Health Secretary Shona Robison has called for NHS Tayside bosses to step down after it emerged the health board used donations to fund new technology.
Ms Robison told The Courier she had written to chairman John Connell urging him to resign and described chief executive Lesley McLay's position as "untenable".
The Scottish Government is exercising "ministerial powers of intervention" and moving NHS Tayside to the highest level of escalation.
Speaking to the newspaper, Ms Robison said: "I have written to John Connell to ask him to step down.
"We need fresh leadership. I would hope he would consider his position.
"I also think Lesley McLay's position is really untenable.
"She will need to consider her position. The best course of action will be for her to step down.
"She is, however, an employee of NHS Tayside. I recognise and respect that."
The health board, which was bailed out with a Scottish Government loan of £33.2 million in 2016/17, was claimed to have used the endowment fund when "faced with a funding deficit" in 2013/14.
It was reported NHS Tayside temporarily suspended its constitution to allow this to happen, as the money was going to retrospectively fund projects already approved by the board.
Professor Connell, who took up his position as chairman in 2015, told the newspaper his "present understanding" was that the endowment funds were used "in the manner that would be intended" but wanted assurances on whether it was correct for money to be given to projects previously approved in the core budget.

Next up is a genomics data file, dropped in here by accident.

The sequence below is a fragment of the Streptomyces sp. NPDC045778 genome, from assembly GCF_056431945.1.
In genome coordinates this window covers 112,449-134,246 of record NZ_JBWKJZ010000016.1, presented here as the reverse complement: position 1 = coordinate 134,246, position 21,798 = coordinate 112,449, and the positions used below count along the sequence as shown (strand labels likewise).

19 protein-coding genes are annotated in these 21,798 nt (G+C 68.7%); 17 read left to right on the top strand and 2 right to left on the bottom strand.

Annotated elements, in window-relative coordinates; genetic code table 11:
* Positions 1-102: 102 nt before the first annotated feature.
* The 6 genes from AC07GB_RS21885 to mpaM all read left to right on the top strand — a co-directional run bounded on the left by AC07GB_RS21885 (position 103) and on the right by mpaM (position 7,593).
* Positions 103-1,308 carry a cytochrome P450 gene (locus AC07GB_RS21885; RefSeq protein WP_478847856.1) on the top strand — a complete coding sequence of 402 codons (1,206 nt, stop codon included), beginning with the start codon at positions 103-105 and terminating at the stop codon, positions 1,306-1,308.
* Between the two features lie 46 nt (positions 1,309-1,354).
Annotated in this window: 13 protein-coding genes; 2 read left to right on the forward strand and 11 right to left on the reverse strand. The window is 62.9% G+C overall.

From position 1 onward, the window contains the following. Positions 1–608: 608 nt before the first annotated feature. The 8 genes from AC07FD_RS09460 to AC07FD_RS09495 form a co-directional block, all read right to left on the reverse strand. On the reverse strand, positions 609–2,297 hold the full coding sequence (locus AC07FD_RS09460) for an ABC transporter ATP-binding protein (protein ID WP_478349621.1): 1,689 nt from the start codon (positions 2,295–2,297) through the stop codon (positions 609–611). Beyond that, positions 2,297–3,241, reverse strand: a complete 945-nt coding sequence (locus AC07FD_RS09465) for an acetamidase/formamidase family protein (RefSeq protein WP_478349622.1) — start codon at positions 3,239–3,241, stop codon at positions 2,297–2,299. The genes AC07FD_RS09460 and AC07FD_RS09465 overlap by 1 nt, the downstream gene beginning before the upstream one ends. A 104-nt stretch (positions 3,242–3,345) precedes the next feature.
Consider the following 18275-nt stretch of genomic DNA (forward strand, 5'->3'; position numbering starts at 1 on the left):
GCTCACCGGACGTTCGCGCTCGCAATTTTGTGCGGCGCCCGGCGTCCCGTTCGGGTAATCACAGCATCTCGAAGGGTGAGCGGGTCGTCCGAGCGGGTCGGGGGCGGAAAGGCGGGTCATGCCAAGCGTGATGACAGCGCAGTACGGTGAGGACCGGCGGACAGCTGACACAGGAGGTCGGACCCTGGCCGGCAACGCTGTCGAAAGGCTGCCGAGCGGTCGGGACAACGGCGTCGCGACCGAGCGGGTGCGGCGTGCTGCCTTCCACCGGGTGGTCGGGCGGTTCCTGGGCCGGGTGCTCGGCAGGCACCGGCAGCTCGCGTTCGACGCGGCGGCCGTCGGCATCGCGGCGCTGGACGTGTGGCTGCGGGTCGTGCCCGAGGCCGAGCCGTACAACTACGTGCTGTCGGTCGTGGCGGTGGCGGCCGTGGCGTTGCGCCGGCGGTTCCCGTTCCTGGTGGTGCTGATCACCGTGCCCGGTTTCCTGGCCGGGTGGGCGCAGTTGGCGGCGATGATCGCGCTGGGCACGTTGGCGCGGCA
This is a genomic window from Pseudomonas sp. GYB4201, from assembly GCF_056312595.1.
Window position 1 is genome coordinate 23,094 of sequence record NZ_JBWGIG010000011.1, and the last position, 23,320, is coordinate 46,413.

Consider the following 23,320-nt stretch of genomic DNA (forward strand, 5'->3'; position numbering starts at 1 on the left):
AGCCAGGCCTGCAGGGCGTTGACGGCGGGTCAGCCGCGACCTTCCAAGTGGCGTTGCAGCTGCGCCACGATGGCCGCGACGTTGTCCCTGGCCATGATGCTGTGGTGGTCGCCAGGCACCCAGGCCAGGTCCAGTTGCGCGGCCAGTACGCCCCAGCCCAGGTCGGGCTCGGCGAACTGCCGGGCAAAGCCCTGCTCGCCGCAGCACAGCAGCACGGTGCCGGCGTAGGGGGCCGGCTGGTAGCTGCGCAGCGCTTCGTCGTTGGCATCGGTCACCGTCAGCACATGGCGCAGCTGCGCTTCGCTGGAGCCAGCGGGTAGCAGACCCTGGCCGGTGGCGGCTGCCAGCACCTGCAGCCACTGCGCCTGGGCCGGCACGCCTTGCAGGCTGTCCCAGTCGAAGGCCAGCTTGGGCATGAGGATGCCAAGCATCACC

He said: "Over the last few years, we've spent around £3-5 million each year on improving services for the people of Tayside and that includes promoting research, improving staff education, improving wellbeing for people in the community and improving facilities.
"So for people who are concerned, I would say absolutely, we are spending the money in the way in which I think people have intended, for a range of purposes."
Prof Connell told The Courier it was unfair to blame Ms McLay as she took over just days before the decision was made to suspend the health board's constitution.
Ms Robison told The Courier that the use of charity funds "should not have happened" and an external review will look into what she described as a "serious state of affairs".
She said: "When the public donate to this fund they expect it to be used for the right causes.
"At my request, the chief executive of NHS Scotland has written to every NHS board chair seeking assurance that endowment monies are being spent for the correct purposes."